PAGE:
Nomenclatures can be misguiding and result in a new line of thought being sown in the masses. One such term which is frequently used and misunderstood the most is ‘Reservation’

Every Indian has encountered reservations, some have benefitted while some have been left out of the system. It depends on the system and which caste you belong, that determines your view on Reservation’. India has two types of reservations, one is the oldest and most practiced being accepted a norm, while the other is a recent one, only implemented by the government but vastly talked about, criticized, and also misunderstood.

To get a glimpse of both, no one questions ‘reservation’ in a temple. Politicians reserve their constituency for their next generation and we accept it as a norm, so is the story in a corporate setup of a listed company. In this scenario of Merit vs Nepotism or Caste Based Advantage, it’s the latter that wins with acceptance from the masses. Its only government enabled representation, termed as reservation, is under the scanner.

This nomenclature for representation, which all use ‘reservation’ has become one of the root cause of misunderstanding the whole core of it. It further extends itself to the idea of a poverty alleviation scheme or program which is grossly miscommunicated by the masses.

Article 16(4): Nothing in this article shall prevent the State from making any provision for the reservation of appointments or posts in favour of any backward class of citizens which, in the opinion of the State, is not adequately represented in the services under the State.

For the SC and the ST, the core of reservation was representation thanks to discrimination existing then and now in the society. It was not intended to address their economics, which may or may not be the outcome for the beneficiary. An SC manual scavenger, gets a government job, but it rarely helps the family to come out of poverty, it only stabilizes their income as long as the employed family member is alive and working.

In the case of the OBC’s, the primary objective that the Mandal Commission had was to identify the conditions regarding social and educational backward classes to consider the question of reservations of seats and quotas. An 11 points criteria encompassing social, educational, and economic parameters made way for Christians in Karnataka, Kerala, and Maharashtra, made way for Rajputs in Karnataka and Gujarat, and also for Muslims in many states to be part of the list. Daivadnya Brahmins – Karnataka, Bhargav Dakaut or Joshi Brahmins – Rajasthan, Madhya Pradesh, Haryana, Punjab, and Delhi, Kattaha Brahmin – Rajasthan, Saurashtra Brahmins- Tamil Nadu and Kerala, Maharashtra Brahmins in Kerala, Rajapur Saraswat Brahmins & Sthanika Brahmins – Maharashtra, Kerala and Karnataka and Bairagi in the few states are also part of the OBC List.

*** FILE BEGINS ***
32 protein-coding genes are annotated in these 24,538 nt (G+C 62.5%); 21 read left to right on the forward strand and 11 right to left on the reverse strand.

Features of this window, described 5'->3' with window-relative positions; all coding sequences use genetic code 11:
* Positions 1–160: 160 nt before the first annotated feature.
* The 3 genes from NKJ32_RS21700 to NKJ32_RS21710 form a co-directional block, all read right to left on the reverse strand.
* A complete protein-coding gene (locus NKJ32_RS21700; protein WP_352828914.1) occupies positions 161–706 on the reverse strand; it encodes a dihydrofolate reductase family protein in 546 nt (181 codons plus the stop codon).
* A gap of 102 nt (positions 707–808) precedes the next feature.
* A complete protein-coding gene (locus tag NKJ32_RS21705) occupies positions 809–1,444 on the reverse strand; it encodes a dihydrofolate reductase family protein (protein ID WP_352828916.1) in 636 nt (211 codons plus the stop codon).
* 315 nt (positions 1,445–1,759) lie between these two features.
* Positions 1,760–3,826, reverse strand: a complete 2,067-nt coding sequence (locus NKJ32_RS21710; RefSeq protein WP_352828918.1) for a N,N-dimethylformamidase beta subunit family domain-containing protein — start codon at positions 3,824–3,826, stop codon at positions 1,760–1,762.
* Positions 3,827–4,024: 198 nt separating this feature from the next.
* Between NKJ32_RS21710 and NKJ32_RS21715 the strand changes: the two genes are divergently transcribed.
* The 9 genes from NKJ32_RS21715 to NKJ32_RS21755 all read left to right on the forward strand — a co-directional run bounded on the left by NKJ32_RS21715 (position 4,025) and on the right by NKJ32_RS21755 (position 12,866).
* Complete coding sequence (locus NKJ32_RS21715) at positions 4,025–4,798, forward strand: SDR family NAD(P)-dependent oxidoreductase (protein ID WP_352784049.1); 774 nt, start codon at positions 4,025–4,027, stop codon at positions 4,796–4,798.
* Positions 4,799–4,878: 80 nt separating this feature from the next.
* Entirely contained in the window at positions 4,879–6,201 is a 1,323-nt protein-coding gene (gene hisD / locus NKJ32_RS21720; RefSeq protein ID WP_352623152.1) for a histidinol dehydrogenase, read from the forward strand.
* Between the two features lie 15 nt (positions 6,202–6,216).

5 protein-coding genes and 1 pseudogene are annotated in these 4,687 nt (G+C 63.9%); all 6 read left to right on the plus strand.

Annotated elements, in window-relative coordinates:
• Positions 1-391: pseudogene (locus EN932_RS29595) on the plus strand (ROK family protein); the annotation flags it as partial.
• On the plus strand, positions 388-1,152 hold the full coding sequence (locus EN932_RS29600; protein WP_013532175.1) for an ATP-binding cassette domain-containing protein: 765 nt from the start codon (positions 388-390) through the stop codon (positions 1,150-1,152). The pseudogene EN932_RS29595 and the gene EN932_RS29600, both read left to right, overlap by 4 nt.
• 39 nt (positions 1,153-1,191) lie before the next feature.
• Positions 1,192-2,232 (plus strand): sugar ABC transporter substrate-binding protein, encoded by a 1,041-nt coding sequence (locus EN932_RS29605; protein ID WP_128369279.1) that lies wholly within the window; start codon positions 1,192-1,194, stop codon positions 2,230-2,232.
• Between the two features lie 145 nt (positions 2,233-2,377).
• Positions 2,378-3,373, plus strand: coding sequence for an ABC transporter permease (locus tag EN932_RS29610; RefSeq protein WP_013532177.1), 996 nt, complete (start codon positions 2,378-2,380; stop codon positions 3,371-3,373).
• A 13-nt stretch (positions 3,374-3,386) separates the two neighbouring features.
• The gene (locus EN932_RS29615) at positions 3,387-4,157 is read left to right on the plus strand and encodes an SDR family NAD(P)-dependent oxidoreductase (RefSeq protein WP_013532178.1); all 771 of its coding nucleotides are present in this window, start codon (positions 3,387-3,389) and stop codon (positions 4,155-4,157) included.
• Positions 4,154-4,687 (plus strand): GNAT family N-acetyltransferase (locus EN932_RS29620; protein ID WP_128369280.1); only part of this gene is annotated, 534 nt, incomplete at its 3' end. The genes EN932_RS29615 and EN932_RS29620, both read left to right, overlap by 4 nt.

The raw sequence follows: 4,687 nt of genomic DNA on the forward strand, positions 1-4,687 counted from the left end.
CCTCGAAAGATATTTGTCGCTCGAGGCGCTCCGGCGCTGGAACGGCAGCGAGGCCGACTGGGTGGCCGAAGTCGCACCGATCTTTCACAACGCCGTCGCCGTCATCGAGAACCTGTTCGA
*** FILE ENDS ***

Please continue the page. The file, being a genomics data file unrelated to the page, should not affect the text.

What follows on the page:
OBC list addresses backwardness and not economics. The objective of SC, ST, and OBC reservations are different, but none of them has its roots in addressing economics or considers economics as criteria for inclusion in the list. The objective can largely be summarised to be social inclusion and welfare of people.

Today, the talks of reservation enters the arena of economics, something reservations never intended to do. The reserved candidates got educated, built a house, own a car, go on a foreign trip etc, which any individual would do when the economics go correct. What they still need to overcome is discrimination and their backwardness. Which was the core objective of reservation.

People have misused and misunderstood reservations objective. If we carefully see the surnames in top government posts, the majority are still from the few dominant castes. Representation of SC ST OBC is ‘limited’ to the reserved seats and not beyond.

To change the narrative of the people towards reservation, we need to start terming it as representation. This discourse shall make it clear to many the core philosophy behind the noble act, their criticism would be minimized to a vast extent as factual figures would be helpful. Their outlook towards this shall change and some would be in favour of this. Today the youth understands caste discrimination, wants to end, but is misinformed of reservation. If we expose them the idea of representation, henceforth, their voices hopefully shall be towards ending caste-based discrimination.

A representative seat in place of a reserved seat would shoulder responsibility on the candidates to study, work in best interests for their community. We hear comments about the ineligibility of candidates to pass exam or work efficiently, while a part of this is true, those candidates would get support when they are representing a community.

A minor change of terminology hopefully can swing the outlook people have towards reservations. Rather than terming the act, let us term it by the philosophy and core value of representation and discard reservation.

Vivek Sakpal is a publisher


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